Halifax Water says human health isn't at risk over the next two months as it shuts down its bacteria disinfection system for a pilot project, but a Dalhousie University study suggests humans aren't the ones we should be worried about. 

Powerful ultra-violet lights at three wastewater treatment plants were shut off Monday and won't be turned back on until April 30.

The project is designed to see if rising bacteria levels in Halifax Harbour are worth the energy and money saved.

"There will be no change in terms of the clarity of the water, odours in the harbour — none of that will occur," said spokesman James Campbell. 

The utility will monitor bacteria levels at eight sites in Halifax Harbour and report back to the province's environment department. If approved, seasonal disinfection would see the UV lights turned off between Nov. 1 and March 31 every year. 

Halifax Water says just over 1.5 million kilowatt hours and $148,000 would be saved in a year. When the lights are turned back on, the utility says it will take two to three days for bacteria levels to return to normal. 

But between April and October, humans aren't the only ones who use the harbour. 

'We must be very careful'

Dalhousie University assistant professor Dr. Haibo Niu co-authored Prediction of Fecal Coliform Concentrations from Wastewater Discharges in Halifax Harbour. He agrees that swimmers aren't likely to be affected by seasonal disinfection.

But after creating model simulations with tidal, current, and water column data, he says there is a high probability that bi-valve shellfish — such as mussels and clams — will be affected in areas where recreational harvesting is done, such as Eastern Passage.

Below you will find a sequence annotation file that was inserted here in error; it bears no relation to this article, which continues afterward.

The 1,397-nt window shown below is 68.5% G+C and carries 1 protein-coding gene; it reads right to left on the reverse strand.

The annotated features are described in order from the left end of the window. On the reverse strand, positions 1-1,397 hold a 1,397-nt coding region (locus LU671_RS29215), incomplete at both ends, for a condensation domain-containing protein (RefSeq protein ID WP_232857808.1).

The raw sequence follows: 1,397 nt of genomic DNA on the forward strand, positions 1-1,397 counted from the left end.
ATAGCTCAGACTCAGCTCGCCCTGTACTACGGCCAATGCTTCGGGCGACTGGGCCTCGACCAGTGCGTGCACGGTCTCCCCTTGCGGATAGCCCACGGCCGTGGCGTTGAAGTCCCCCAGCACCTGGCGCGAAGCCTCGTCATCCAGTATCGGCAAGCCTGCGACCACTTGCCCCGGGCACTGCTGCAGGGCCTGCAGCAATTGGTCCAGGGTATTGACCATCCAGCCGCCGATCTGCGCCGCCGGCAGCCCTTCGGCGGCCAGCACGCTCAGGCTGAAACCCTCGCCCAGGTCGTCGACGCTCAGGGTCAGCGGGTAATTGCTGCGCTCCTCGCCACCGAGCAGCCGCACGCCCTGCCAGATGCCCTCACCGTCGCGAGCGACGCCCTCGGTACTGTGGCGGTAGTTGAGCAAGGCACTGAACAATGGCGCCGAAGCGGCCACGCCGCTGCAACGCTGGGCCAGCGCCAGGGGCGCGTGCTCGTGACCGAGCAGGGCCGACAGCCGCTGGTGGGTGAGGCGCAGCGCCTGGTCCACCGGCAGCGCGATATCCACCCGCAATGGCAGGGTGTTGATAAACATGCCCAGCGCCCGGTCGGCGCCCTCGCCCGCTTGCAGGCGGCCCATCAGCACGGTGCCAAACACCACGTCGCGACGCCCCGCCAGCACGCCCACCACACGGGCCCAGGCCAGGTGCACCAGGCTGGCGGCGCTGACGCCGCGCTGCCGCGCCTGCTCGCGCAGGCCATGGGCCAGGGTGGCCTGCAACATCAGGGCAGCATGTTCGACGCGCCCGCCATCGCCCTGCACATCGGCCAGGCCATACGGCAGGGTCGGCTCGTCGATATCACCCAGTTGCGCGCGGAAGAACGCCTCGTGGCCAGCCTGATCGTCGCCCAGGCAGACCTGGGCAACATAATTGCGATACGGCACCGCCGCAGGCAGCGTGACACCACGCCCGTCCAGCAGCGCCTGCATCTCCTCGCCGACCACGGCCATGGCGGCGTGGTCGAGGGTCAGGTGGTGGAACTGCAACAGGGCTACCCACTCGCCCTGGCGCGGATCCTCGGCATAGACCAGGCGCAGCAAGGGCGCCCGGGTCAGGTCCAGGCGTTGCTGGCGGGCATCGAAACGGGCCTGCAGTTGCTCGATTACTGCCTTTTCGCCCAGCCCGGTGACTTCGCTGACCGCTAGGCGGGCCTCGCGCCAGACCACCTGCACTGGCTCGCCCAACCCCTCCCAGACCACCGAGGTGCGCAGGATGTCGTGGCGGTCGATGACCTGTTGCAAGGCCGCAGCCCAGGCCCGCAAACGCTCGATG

James Campbell with Halifax Water

James Campbell, a spokesman with Halifax Water, said turning the UV treatment system off between November and April is not unheard of. (CBC)

"I personally think the money savings is one thing," Niu said. "I think we must be very careful before we take this approach because of the potential risks here." 

The Canadian Shellfish Sanitation Program uses fecal coliform levels to measure shellfish safety. Standards for the outer harbour around McNabs Island are 14 units per 100 millilitres.

Ten per cent of those samples can't exceed 43 units per 100 millilitres or the shellfish is considered unsafe. 

In Niu's six-month simulated study, fecal coliform levels between McNabs Island, Portuguese Cove and Eastern Passage range anywhere from 14 to 200 units per 100 millilitres when disinfection isn't taking place. 

"We have quite a large area that have concentrations above the shellfish limit," he said. 

Won't know until you try

The Canadian Food Inspection Agency was not able to provide an exact figure for bacteria levels in shellfish that would be toxic to human health. 

Campbell says the utility spent the last five months testing water samples for baseline data. Of the eight sites from which samples have been drawn, he says the site farthest in the outer harbour is Herring Cove.

"It's completely up to our regulators. So we'll comply with whatever they tell us to do," Campbell said. 

Niu agrees that data collected after the lights are shut off is important, and can only improve his simulation models. 

But because this is Halifax's first crack at seasonal disinfection, he urges care. There aren't many examples of seasonal disinfection near coastal areas, he says, since most case studies take place near rivers. 

"This is all kind of unique because when you're trying to look at this seasonal disinfection in the literature, there's not a whole lot," he said. 

"I hope they [Nova Scotia Environment] will consider this, because this gives an indication of what might happen there."